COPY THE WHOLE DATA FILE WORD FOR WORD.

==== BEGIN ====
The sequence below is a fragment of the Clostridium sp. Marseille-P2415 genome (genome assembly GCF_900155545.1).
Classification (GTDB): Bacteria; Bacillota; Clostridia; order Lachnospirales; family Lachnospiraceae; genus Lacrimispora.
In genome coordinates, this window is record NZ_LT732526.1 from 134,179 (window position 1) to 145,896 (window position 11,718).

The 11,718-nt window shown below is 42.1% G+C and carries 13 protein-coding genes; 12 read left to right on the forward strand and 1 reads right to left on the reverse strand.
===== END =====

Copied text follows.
The sequence below is a fragment of the Clostridium sp. Marseille-P2415 genome (genome assembly GCF_900155545.1).
Classification (GTDB): Bacteria; Bacillota; Clostridia; order Lachnospirales; family Lachnospiraceae; genus Lacrimispora.
In genome coordinates, this window is record NZ_LT732526.1 from 134,179 (window position 1) to 145,896 (window position 11,718).

The 11,718-nt window shown below is 42.1% G+C and carries 13 protein-coding genes; 12 read left to right on the forward strand and 1 reads right to left on the reverse strand.